Suffering in the polls, Romney calls Gingrich an ‘influence peddler’ in Florida debate

Through most of the debates this Republican presidential campaign, Mitt Romney has sat back and watched the barrage of attacks among his competitors, who rarely managed to land a direct hit. Not Monday night. At the NBC News debate in Tampa, Fla., Romney was the man on the offensive, and all of his energy was focused on Newt Gingrich.

Having lost in Iowa and South Carolina, Romney is trying to reverse his momentum in Florida, which holds the next Republican primary next Tuesday, Jan. 31.

In the first few minutes of the debate, Romney went after Gingrich on every issue he could. He knocked Gingrich for stepping down as Speaker of the House in the 1990s; for consulting with Freddie Mac in the 2000s; for initially opposing House Budget Chairman Paul Ryan's Medicare reform plan; and for teaming with Nancy Pelosi to combat global warming. He also criticized Gingrich's tax plan for being too soft on people like, well, Mitt Romney, who make most of their money from investments--capital gains, dividends and interest.

"The Speaker was given the opportunity to be the leader of our party in 1994, and at the end of four years, he had to resign in disgrace," Romney said. "In the 15 years after he left the Speakership, the speaker has been working as an influence peddler in Washington."

Some call that "lobbying," he said. Gingrich calls it "consulting."

"I'm not going to spend the evening trying to chase Governor Romney's misinformation," Gingrich said, referring viewers to his website,, which he promised will rebut each attack Tuesday morning. "He just said at least four things that are false. I don't want to waste the time on it. ...This is the worst kind of trivial politics."

Romney's most intense attack of the night, however, concerned Gingrich's work with Freddie Mac before the financial crisis.

"I don't think we can possibly retake the White House if the person leading the party is the person working for the chief lobbyist of Freddie Mac," Romney said.

"He may have been a good financier," Gingrich shot back. "He's a terrible historian."

Later in the debate, the issue of Gingrich's work with Freddie Mac came up again. Romney has pressured Gingrich to release documents relating to his work with the Government Sponsored Enterprise, which he did shortly before the debate.

"There's no place in the contract that provides for lobbying," Gingrich said. "I've never done any lobbying."

Romney scoffed at that argument. "On this stage in a prior debate you said you were paid $300,000 by Freddie Mac for a historian--as a historian. They don't pay people $25,000 a month for six years as historians," Romney said. "This contract proves you were not a historian, you were a consultant. ...And you were hired by the chief lobbyist of Freddie Mac."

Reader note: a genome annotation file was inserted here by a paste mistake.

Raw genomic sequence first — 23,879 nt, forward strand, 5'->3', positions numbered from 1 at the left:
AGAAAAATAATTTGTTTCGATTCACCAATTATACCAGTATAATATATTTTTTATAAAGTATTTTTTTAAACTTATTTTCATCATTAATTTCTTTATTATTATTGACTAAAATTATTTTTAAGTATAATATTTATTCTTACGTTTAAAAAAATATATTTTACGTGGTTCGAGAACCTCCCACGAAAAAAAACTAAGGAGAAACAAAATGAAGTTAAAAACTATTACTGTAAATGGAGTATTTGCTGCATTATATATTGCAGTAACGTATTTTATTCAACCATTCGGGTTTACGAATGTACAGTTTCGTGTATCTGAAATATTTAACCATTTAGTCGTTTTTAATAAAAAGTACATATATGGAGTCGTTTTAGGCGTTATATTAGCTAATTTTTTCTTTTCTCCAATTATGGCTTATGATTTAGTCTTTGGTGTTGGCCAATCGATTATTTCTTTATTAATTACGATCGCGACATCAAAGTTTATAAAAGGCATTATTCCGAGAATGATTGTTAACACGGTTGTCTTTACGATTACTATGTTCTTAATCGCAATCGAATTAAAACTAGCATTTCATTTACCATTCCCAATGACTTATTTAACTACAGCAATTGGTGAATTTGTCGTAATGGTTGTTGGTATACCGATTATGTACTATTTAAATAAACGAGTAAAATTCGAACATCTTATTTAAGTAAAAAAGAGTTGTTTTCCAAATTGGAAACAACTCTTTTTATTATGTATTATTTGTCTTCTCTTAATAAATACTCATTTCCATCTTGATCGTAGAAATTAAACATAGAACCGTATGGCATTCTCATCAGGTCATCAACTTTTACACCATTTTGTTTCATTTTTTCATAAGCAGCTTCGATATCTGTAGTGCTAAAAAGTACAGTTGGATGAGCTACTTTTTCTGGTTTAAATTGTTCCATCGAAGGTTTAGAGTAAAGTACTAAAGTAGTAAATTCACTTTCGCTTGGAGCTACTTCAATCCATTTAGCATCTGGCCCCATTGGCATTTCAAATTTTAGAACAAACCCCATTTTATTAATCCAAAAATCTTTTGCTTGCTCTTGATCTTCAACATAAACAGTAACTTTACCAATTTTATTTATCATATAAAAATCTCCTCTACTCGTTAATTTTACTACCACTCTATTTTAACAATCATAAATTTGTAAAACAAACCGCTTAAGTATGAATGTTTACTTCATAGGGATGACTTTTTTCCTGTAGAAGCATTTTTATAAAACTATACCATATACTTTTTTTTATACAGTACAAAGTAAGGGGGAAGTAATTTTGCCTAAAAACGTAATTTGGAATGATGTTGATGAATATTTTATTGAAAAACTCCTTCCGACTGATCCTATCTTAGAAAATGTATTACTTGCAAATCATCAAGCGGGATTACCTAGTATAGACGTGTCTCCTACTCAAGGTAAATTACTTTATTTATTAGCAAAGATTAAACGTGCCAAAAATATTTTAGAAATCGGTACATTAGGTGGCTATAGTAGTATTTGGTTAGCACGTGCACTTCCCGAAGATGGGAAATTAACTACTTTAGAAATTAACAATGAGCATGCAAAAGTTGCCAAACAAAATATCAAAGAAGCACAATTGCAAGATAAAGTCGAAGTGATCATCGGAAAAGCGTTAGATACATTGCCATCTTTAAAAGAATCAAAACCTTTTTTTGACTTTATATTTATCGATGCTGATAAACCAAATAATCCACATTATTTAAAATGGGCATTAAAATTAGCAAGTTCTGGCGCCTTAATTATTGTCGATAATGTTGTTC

The debate delved into several local issues, including subsidies for sugar cane, the decision to involve the federal government in removing Terri Schiavo's feeding tube in 2005, increasing funding for NASA, and whether to depose Cuba's leader Fidel Castro.

Romney, Gingrich and Rick Santorum each argued for keeping the restrictive Cold War-era trade relations with Cuba. Only Ron Paul disagreed.

"I don't like the isolation of not talking to people," Paul said. "The Cold War is over. … I think we're living in the dark ages. We can't even talk to the Cuban people. I think it's not 1962 anymore, and we don't have to use force and intimidation and overthrow of governments. I don't think that's going to work."

Near the end, moderator Brian Williams asked the candidates to make their case for what they have done to further the cause of conservatism. After listing his long tenure in the Republican party, Gingrich used the last of his time to make one final, subtle knock against Romney.

"I think only a genuine conservative is in a position to debate Obama and to show how wide the gap is between Obama's policies and conservatism," he said. "He's going to spend a billion dollars to try and smear whoever the nominee is. They'd better be prepared to beat him in the debate and prove how wrong his values are and how wrong his practices are."

These exchanges at the debate were the beginning of what you will hear the Florida primary approaches. Romney outlined his case in Tampa. Now he's going to color it in.

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